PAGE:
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Kevin Olson Is a Chili Bowl Throwback
The history of Midget racing is littered with daredevils and larger-than-life characters. Their icy stares from behind the wheel and mischievous grins in the pits are the subject of countless black-and-white photographs that illustrate a bygone era. At this week’s Chili Bowl Nationals in Tulsa, Oklahoma, one man stands alone as a bridge to that past. His name is Kevin Olson.
In fact, Olson doesn’t even wear a full-face helmet. He opts instead for the open variety, paired with a fire-retardant head sock, goggles, and a blue bandana.
“When I first started racing that’s all we had and here I actually think it’s a little bit of an advantage,” the 64-year old Olson told OneDirt of his head gear upon finishing third in the D-Feature on Wednesday at the River Spirit Expo Center.
“It’s lighter, you’ve got more vision, and that’s one of the reasons I like it. The other reason is I just like that it gives me that feel from the old days. The crowd is such a big influence, they just love it. I do it as much for them as anything else. And I feel it’s safe. Now outdoors I probably wouldn’t do it, but here I feel perfectly safe with it. It’s kind of a little gimmick but it’s working and I like it.”
Over the course of his 46-year career the driver originally from Machesney Park, Illinois, who now also calls Evansville, Wisconsin, home has competed in vehicles including Midgets, Sprint Cars, 3/4 Midgets, Silver Crown cars, Stock Cars and motorcycles, and even once tested an Indy Car.
His illustrious career includes 27 USAC Midget wins to go along with the USAC National Midget championship in 1982 and 1987; he is a four-time Badger Midget Association champion; and he took home the checkers in two of open-wheel racing’s most prestigious events: the 1983 Turkey Night Grand Prix and 1986 Hut 100. At the height of his career Olson competed in 85 to 90 races each year and raced in New Zealand and Australia during the offseason.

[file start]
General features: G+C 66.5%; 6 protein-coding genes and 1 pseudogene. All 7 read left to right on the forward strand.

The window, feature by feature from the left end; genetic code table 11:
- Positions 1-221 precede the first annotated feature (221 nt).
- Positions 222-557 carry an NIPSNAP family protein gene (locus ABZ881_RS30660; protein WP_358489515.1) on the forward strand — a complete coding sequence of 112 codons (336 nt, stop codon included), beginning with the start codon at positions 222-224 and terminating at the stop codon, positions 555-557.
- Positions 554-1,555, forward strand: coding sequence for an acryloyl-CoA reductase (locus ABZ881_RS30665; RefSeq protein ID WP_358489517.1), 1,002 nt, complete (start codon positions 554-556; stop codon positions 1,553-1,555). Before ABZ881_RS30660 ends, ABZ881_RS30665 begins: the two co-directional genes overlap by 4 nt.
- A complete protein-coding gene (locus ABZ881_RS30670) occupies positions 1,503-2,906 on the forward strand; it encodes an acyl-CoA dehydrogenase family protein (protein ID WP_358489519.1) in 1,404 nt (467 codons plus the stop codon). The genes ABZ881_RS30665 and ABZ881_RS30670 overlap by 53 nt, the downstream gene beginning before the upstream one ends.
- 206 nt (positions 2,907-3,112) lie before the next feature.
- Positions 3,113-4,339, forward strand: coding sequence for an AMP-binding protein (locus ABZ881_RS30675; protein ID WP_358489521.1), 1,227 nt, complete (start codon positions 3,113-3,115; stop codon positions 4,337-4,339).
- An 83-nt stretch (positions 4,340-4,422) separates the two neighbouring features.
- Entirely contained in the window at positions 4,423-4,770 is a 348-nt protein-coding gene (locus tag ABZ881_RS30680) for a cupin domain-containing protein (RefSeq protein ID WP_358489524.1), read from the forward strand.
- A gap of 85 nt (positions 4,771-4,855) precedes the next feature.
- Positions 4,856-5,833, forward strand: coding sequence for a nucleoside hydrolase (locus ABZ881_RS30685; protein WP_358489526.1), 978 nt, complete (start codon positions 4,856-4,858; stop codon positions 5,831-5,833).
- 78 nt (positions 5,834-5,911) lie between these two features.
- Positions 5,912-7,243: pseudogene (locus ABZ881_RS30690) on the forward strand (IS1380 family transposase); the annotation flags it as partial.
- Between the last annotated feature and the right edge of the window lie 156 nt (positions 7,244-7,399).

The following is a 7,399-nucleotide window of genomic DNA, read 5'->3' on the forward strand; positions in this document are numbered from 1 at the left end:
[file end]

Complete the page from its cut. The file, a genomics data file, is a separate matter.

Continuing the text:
As his driving days wind down he’d like to compete in 20 or so events each year, but his advanced age sometimes makes it hard for him to obtain a ride. Still he takes whatever opportunity he can get and his presence at the track is important to the sport.
“The sport needs some characters, they need things that people remember,” Olson said. “This is an entertainment business and I like to promote that end of it. Hopefully it’s working.”
He admits that he doesn’t run up front as much anymore, a fact exacerbated at this year’s Chili Bowl thanks to a bent steering rod due to on-track contact. Still, he is having fun and plans to be competitive on Saturday as he tries to wade through the alphabet soup of races en route to the A-Main.
Like so many others, to Olson the camraderie and partying are a big part of Chili Bowl week, nestled around some of the best racing by some of the best drivers on Earth.
“When that A-Main comes up Saturday night there’s absolutely nothing like it,” he said. “When they throw the green for that it just puts chills down your back because it is such a tremendous event. There’s nothing like the Chili Bowl, it can’t be duplicated and it’s one of those things you just plan for every year.”
Olson was also reflective about the state of Midget racing, and what he thinks it could be.
“When I first started racing I owned my own car, I bought a car and trailer and spares and wheels and tires and everything for $3,000. Now today I don’t even know if you can buy a rearend for that, “he said. “We didn’t make a lot of money, but even today you don’t make any money so it’s not that significant of a change there moneywise.
“Now it’s all high tech [though] and I just don’t think the Midgets were really supposed to be like that. It was more of a backyard thing which there’s nothing wrong with. It’s passed a lot of us by just because of that.”
He also believes that, much like the Chili Bowl, Midgets should be a standalone event instead of the support or companion races to which they are so often relegated today.
Yet although Olson is has seen so much change, he is nevertheless on what he is calling his “Fifth Annual Farewell Tour” and isn’t planning to call it quits anytime soon.
“I’m too dumb to quit,” he said. “I’m racing with a lot of kids that I’m four times older than; about five years ago I decided we’d have a farewell tour and basically it helps the t-shirt sales. So they’ll probably be 1o farewell tours.”